The Astronaut Farmer (2006) is one of those American fairy tales about dreams and individualism and traditional values. The basic plot: Charles Farmer, a former astronaut in training who bailed out of the program when his father committed suicide, has never abandoned his dream of travel into space. He's a farmer somewhere in the middle of nowhere Texas. He's haunted by his father's death and believes that by killing himself his father accepted failure. By repeated borrowings from the local bank and credit extensions, he's found enough money to build a rocket that he plans to ride into space. He's $600,000 in debt, the local bank is about to foreclose, his wife doesn't realize that they may lose their farm.
The film's title reflects how the film joins together the farming crisis, disappearing American individualism, and Farmer's dream of becoming an astronaut. When he tries to buy fuel for his rocket, the bank refuses to give him another credit extension and threatens foreclosure. The government sends FBI and FAA and NASA security agents of one sort or another to investigate his plans and to threaten him. His wife threatens to leave him when she discovers the full extent of his indebtedness.
Charles Farmer is crazy. Only a crazy man would try to do what he does in the film. But the film argues that there needs to be room for crazy people and their dreams in our world. It also argues in a way that is more convenient to the story than purposeful that the modern world threatens the traditional values embodied by nuclear families and farms and small towns and individual dreams. At one point Charlie talks about how he used to remember being told as a boy that he could be anything in the world that he wanted to be. He remarks that "Somewhere along the line we stopped believing we could do anything. And if we don't have our dreams, we have nothing." Sappy, yes, but true to the spirit of the film. The film does suggest that government, corporations, agencies, institutionalized groups in general conspire against individuals and individualism. At one point, Charlie launches his rocket and it malfunctions, shooting across the landscape a few feet above the ground, endangering lives and property. The film doesn't really consider whether we are supposed to be accepting of such expressions of old-time American individuality.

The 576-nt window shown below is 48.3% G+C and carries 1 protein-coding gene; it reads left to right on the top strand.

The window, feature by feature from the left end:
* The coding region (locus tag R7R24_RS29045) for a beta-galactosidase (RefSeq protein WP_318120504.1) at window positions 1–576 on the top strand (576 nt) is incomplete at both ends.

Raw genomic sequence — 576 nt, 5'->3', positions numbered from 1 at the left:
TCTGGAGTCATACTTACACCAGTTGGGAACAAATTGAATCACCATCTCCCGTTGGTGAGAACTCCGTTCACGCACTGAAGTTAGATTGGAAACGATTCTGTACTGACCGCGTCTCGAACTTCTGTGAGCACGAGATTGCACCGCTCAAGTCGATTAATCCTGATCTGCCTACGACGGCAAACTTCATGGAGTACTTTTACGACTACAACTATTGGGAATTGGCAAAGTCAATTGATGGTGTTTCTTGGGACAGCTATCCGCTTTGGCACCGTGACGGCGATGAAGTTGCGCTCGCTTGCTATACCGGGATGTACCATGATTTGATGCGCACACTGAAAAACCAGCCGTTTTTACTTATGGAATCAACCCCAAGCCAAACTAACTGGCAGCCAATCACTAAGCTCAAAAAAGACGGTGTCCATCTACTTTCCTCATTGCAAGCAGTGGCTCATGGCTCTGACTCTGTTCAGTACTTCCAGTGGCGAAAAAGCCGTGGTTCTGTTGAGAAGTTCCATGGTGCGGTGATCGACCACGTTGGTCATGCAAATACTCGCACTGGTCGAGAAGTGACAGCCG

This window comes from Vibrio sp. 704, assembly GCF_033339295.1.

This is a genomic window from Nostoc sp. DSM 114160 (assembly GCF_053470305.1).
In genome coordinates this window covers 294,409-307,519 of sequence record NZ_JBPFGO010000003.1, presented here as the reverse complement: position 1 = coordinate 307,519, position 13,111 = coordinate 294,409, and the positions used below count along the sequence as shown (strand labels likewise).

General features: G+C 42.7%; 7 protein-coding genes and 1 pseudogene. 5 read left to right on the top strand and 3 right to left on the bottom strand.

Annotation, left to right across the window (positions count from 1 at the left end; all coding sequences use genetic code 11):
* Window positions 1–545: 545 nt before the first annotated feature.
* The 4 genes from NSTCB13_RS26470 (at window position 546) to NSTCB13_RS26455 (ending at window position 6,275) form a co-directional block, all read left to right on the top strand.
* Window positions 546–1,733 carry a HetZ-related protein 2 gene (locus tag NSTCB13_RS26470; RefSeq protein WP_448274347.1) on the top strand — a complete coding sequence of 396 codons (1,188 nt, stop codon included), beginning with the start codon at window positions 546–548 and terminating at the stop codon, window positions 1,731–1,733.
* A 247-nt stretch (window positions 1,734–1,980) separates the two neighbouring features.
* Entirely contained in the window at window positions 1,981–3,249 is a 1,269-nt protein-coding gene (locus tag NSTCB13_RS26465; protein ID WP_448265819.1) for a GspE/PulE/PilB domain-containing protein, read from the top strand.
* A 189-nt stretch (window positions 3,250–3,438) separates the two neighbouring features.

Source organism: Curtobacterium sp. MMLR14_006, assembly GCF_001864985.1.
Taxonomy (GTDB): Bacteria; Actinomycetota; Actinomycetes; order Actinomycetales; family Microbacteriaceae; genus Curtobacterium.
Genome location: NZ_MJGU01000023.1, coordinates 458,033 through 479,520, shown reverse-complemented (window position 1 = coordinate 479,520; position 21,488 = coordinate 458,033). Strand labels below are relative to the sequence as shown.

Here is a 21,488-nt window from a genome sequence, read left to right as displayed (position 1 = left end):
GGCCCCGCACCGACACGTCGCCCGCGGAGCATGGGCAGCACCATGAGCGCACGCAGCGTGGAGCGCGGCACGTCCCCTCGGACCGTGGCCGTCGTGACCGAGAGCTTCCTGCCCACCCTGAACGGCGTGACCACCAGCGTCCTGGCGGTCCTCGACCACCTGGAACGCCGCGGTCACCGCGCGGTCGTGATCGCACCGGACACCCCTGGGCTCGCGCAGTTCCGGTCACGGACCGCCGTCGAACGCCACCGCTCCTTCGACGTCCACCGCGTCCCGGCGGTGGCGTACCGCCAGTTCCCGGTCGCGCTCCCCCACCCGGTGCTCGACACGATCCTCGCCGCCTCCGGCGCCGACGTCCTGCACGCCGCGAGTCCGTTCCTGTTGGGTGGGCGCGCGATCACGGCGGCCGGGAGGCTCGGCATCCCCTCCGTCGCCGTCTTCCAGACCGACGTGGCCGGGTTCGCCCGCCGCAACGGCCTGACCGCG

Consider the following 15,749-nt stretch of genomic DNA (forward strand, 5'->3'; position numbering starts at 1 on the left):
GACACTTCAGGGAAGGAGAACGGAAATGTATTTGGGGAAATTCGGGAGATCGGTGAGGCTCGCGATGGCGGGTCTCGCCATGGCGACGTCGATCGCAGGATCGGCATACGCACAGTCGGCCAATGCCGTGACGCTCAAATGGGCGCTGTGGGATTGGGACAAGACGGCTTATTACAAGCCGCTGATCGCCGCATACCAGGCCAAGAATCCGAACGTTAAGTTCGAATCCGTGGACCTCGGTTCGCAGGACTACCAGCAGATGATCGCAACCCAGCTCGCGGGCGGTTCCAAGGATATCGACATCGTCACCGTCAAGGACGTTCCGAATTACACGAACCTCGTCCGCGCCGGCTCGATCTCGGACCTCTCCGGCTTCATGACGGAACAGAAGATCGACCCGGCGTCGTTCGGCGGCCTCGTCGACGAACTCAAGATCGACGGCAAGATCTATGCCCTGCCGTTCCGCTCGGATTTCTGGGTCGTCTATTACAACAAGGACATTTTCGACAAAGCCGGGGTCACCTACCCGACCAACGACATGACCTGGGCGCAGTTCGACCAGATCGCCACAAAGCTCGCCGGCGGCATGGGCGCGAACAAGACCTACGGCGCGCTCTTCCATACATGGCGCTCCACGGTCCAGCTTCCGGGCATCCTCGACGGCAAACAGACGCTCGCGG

This film reminded me of Field of Dreams (1989) and The World's Fastest Indian (2005). In ways it seems underwritten, sketched out rather than fully developed. This is perhaps part of its fairy tale quality
Billy Bob Thornton plays astronaut farmer Charles Farmer. Billy Bob basically plays the same Billy Bob in almost every film he's appeared in (with the exception of Sling Blade, 1996). His demeanor is always calm and irritable and reserved, and only the nuances and intonations differ from role to role. This is OK with me. He's effective in most of the roles he chooses. No one else could have played Bad Santa (2003).
Although there are unexpected twists and turns here, The Astronaut Farmer basically adheres to the formula that most films follow about loners and individuals intent on realizing their dreams. It also depends on your unwillingness to pursue certain questions to their conclusions—such as how could one man with limited resources know enough to build an operating rocket from junked spare parts and $600,000. However, we are not supposed to ask such questions, and if you care too much about the answers this film is not for you.
With a supporting cast of such folks as Virginia Marsden, Bruce Dern, Tim Blake Nelson, and others, the film offers solid acting. Director Michael Polish, who also co-wrote the film, apparently believes like Charlie in making the pursuit of dreams a family effort—a number of his relatives appears in bit parts in the film.